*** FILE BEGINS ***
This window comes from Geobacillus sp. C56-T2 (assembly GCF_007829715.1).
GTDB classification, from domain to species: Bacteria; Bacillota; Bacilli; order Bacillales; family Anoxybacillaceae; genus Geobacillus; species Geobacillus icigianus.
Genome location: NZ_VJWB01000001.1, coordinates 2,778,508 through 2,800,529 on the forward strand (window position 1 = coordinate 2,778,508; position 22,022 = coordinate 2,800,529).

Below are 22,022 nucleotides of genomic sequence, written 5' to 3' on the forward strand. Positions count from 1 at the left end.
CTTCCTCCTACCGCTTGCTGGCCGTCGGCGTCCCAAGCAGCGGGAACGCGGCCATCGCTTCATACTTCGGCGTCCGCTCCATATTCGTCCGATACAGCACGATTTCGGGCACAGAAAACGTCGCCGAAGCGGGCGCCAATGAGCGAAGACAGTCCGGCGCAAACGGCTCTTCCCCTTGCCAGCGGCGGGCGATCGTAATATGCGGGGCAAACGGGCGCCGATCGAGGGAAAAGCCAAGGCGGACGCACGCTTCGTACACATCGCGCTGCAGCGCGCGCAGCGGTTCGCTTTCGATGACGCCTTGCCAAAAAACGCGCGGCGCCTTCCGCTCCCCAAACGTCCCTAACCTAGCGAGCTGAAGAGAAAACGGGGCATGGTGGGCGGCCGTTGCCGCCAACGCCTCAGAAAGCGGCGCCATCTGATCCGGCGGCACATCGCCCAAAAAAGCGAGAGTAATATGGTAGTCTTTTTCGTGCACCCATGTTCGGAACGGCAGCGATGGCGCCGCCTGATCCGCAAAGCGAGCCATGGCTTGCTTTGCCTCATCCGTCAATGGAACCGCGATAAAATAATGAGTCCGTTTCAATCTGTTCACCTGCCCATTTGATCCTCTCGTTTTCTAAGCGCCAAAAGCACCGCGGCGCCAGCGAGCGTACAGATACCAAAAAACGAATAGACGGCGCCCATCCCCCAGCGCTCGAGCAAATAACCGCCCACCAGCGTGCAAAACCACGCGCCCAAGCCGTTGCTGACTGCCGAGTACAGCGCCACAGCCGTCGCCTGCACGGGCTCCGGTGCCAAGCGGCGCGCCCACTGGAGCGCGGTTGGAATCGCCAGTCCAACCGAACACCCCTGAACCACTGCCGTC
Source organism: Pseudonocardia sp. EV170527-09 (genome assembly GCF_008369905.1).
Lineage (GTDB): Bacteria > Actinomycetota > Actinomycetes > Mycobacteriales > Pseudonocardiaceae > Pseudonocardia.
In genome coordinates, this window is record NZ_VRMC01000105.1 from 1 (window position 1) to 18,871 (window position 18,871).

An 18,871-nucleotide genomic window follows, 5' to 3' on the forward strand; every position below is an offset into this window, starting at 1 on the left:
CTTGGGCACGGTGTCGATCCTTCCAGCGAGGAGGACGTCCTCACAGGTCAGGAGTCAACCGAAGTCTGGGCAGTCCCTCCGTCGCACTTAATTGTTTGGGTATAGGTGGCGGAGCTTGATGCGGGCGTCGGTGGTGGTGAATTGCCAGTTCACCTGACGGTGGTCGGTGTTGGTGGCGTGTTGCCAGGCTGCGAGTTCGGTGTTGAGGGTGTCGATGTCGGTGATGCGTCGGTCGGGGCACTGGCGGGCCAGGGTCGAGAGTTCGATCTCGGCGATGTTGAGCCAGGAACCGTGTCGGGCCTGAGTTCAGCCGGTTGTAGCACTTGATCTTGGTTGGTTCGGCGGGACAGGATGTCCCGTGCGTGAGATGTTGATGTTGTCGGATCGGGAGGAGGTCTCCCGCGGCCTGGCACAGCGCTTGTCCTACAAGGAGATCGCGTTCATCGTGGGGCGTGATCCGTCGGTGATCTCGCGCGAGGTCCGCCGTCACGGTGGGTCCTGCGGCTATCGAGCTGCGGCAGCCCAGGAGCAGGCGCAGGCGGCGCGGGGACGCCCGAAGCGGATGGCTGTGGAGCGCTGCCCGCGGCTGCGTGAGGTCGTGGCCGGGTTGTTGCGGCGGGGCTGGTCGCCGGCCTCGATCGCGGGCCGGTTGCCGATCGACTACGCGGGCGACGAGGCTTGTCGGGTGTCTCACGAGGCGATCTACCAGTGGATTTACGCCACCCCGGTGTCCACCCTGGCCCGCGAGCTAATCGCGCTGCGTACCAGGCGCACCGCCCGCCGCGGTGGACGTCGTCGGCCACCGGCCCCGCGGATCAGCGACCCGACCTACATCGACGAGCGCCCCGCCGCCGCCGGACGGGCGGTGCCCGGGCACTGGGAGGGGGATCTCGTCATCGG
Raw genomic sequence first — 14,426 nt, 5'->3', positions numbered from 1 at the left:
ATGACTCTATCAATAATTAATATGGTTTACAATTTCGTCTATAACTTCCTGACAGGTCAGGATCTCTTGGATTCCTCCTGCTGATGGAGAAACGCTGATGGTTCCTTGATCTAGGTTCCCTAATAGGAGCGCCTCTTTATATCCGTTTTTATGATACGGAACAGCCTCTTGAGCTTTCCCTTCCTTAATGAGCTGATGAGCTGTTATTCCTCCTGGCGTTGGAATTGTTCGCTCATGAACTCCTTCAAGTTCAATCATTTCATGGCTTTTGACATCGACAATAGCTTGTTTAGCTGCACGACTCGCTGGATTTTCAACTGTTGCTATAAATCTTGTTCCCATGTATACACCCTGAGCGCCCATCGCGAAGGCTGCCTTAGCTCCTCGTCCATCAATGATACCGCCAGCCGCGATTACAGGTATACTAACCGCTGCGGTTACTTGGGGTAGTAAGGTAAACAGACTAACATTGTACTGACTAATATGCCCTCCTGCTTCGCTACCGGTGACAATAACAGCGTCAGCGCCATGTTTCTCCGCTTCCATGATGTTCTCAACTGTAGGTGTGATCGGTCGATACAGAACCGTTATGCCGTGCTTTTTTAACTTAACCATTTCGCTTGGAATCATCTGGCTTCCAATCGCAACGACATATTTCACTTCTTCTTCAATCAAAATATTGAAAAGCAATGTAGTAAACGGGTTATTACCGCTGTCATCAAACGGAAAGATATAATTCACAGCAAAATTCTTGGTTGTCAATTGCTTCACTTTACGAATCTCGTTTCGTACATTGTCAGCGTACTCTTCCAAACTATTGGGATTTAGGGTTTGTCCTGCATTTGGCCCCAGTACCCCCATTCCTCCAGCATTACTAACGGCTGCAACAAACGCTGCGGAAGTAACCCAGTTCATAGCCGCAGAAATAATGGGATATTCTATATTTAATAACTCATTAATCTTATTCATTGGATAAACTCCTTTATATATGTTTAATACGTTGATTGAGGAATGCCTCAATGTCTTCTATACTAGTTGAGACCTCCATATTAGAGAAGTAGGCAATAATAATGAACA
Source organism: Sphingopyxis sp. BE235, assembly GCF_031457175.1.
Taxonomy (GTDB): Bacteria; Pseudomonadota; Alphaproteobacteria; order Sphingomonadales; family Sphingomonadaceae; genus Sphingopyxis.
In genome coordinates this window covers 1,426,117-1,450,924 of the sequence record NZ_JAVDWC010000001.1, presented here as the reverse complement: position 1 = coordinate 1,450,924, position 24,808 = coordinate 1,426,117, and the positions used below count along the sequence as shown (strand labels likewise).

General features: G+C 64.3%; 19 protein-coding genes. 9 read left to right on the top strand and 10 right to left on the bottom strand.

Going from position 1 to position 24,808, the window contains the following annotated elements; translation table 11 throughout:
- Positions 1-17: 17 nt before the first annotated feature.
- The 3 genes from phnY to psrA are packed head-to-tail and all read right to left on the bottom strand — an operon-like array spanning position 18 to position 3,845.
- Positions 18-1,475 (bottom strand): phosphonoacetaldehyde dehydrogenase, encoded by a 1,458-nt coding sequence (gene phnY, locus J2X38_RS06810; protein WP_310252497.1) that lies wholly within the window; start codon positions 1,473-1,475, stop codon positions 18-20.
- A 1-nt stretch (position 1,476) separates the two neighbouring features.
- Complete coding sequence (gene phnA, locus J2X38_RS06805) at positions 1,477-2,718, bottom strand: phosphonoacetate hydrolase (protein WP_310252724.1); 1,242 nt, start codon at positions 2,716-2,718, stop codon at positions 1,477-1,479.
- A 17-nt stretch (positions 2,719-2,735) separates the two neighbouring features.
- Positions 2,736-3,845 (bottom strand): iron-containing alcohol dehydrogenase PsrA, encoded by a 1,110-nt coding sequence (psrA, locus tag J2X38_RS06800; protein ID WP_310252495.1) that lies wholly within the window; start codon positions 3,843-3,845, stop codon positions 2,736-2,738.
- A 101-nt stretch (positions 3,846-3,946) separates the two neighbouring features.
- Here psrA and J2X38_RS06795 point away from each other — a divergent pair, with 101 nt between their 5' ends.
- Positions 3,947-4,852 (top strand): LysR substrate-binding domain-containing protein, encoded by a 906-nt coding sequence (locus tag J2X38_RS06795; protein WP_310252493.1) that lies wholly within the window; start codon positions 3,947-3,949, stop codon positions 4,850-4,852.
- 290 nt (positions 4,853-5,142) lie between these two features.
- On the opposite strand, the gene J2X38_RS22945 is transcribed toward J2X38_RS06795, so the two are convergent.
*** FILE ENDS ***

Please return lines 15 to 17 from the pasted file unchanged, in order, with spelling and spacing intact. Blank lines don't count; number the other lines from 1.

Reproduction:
In genome coordinates this window covers 1,426,117-1,450,924 of the sequence record NZ_JAVDWC010000001.1, presented here as the reverse complement: position 1 = coordinate 1,450,924, position 24,808 = coordinate 1,426,117, and the positions used below count along the sequence as shown (strand labels likewise).

General features: G+C 64.3%; 19 protein-coding genes. 9 read left to right on the top strand and 10 right to left on the bottom strand.

Going from position 1 to position 24,808, the window contains the following annotated elements; translation table 11 throughout: